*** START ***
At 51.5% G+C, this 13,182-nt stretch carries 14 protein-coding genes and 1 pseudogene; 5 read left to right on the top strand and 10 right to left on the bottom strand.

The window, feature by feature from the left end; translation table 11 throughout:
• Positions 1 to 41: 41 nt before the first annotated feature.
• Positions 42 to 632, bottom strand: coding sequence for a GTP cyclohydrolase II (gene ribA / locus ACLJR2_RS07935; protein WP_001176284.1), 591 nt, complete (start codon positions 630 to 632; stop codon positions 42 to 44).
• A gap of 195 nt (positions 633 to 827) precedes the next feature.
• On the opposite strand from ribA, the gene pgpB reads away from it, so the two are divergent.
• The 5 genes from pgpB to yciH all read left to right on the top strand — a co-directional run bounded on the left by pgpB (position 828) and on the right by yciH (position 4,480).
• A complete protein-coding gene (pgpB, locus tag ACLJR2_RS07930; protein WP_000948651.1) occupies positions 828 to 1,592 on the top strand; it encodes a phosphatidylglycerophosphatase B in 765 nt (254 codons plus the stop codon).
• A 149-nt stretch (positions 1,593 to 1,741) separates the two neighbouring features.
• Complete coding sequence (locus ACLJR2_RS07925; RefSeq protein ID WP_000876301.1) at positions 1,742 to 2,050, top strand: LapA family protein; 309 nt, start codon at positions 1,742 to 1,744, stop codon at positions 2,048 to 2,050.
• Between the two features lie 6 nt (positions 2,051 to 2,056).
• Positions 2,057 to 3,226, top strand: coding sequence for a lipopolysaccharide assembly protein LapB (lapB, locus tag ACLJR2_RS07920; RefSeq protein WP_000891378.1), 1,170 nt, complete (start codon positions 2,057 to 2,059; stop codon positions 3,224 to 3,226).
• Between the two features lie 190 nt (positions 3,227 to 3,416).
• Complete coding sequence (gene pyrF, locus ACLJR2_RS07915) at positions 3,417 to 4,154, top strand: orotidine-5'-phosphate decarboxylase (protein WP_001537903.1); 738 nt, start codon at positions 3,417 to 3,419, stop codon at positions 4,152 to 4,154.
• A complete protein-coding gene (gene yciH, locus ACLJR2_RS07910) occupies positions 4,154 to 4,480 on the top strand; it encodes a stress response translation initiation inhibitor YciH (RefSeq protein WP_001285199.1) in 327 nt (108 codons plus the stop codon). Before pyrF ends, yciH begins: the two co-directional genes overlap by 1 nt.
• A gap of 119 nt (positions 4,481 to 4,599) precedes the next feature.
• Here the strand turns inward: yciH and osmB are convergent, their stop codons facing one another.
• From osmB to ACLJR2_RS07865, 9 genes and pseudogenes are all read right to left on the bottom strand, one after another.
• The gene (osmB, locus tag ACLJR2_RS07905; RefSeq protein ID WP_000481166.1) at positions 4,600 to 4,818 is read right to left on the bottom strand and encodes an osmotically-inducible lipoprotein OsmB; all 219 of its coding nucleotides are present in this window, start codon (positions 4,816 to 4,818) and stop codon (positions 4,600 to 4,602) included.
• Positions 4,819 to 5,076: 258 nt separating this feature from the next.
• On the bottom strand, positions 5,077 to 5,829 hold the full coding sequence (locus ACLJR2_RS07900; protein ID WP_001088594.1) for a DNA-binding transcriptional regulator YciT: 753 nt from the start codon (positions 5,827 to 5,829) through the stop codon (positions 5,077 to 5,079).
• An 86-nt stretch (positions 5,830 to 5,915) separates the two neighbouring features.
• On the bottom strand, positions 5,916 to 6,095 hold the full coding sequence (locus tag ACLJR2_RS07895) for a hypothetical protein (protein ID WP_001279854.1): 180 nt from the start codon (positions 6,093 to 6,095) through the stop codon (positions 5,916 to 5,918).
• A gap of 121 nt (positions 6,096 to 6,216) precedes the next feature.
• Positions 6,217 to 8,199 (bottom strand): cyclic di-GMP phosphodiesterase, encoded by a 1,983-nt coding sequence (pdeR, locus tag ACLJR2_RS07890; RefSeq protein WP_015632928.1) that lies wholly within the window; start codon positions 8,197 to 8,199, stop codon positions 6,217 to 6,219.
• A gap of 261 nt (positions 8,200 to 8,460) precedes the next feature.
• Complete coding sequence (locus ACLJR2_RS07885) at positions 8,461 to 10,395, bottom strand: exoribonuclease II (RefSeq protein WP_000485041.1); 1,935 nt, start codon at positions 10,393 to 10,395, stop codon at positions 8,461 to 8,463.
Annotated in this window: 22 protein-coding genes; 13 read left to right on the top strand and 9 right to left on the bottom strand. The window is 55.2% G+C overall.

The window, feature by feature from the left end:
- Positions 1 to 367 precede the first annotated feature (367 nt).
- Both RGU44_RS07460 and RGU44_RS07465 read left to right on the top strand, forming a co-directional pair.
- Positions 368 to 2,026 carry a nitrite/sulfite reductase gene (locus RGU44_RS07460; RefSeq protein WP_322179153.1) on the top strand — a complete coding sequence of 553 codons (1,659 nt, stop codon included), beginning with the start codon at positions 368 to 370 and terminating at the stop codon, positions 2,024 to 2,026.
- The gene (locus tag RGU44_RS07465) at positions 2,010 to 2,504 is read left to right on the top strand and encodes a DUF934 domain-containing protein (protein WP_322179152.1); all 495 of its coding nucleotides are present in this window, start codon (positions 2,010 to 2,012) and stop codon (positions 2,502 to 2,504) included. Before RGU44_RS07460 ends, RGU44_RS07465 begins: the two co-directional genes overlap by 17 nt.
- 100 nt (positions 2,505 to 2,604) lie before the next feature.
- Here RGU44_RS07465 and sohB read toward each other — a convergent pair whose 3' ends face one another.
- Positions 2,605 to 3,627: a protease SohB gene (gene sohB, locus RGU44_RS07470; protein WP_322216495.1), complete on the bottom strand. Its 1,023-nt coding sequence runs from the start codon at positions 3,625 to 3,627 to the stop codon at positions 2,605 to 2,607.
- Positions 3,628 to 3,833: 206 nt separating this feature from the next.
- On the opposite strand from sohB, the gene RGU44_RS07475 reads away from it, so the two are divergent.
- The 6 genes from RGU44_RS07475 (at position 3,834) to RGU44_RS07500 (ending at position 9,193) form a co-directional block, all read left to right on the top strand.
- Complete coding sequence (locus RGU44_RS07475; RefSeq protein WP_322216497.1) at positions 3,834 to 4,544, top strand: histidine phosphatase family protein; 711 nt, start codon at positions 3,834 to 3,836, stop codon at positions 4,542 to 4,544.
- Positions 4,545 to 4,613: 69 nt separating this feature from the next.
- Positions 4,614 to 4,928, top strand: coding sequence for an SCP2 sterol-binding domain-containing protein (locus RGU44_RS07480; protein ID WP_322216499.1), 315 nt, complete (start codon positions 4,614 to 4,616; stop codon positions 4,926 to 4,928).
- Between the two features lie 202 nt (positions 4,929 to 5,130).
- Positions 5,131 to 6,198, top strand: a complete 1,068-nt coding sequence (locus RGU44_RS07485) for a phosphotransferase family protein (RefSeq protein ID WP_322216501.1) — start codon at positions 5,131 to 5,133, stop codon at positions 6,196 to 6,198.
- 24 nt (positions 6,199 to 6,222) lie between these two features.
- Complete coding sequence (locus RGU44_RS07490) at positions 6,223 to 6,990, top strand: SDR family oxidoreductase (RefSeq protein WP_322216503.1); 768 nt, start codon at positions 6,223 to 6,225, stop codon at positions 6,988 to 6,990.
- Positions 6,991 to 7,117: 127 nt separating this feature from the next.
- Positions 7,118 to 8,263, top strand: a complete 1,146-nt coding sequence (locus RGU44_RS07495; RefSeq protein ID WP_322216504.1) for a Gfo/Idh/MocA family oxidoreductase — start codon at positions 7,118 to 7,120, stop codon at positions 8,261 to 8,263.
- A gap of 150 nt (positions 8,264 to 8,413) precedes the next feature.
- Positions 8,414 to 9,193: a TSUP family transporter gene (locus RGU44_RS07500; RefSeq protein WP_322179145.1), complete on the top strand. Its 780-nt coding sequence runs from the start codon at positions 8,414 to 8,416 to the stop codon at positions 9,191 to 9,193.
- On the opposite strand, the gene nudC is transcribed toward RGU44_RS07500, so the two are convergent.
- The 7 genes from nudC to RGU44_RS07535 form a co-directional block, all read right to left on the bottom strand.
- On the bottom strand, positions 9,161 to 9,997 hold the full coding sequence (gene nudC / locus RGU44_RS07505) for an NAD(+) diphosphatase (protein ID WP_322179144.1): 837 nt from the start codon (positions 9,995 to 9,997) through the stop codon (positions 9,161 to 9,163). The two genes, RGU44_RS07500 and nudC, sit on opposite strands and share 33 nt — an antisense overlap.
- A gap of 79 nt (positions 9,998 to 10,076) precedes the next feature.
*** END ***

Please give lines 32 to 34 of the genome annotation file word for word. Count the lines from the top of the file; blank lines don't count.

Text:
- Positions 368 to 2,026 carry a nitrite/sulfite reductase gene (locus RGU44_RS07460; RefSeq protein WP_322179153.1) on the top strand — a complete coding sequence of 553 codons (1,659 nt, stop codon included), beginning with the start codon at positions 368 to 370 and terminating at the stop codon, positions 2,024 to 2,026.
- The gene (locus tag RGU44_RS07465) at positions 2,010 to 2,504 is read left to right on the top strand and encodes a DUF934 domain-containing protein (protein WP_322179152.1); all 495 of its coding nucleotides are present in this window, start codon (positions 2,010 to 2,012) and stop codon (positions 2,502 to 2,504) included. Before RGU44_RS07460 ends, RGU44_RS07465 begins: the two co-directional genes overlap by 17 nt.
- 100 nt (positions 2,505 to 2,604) lie before the next feature.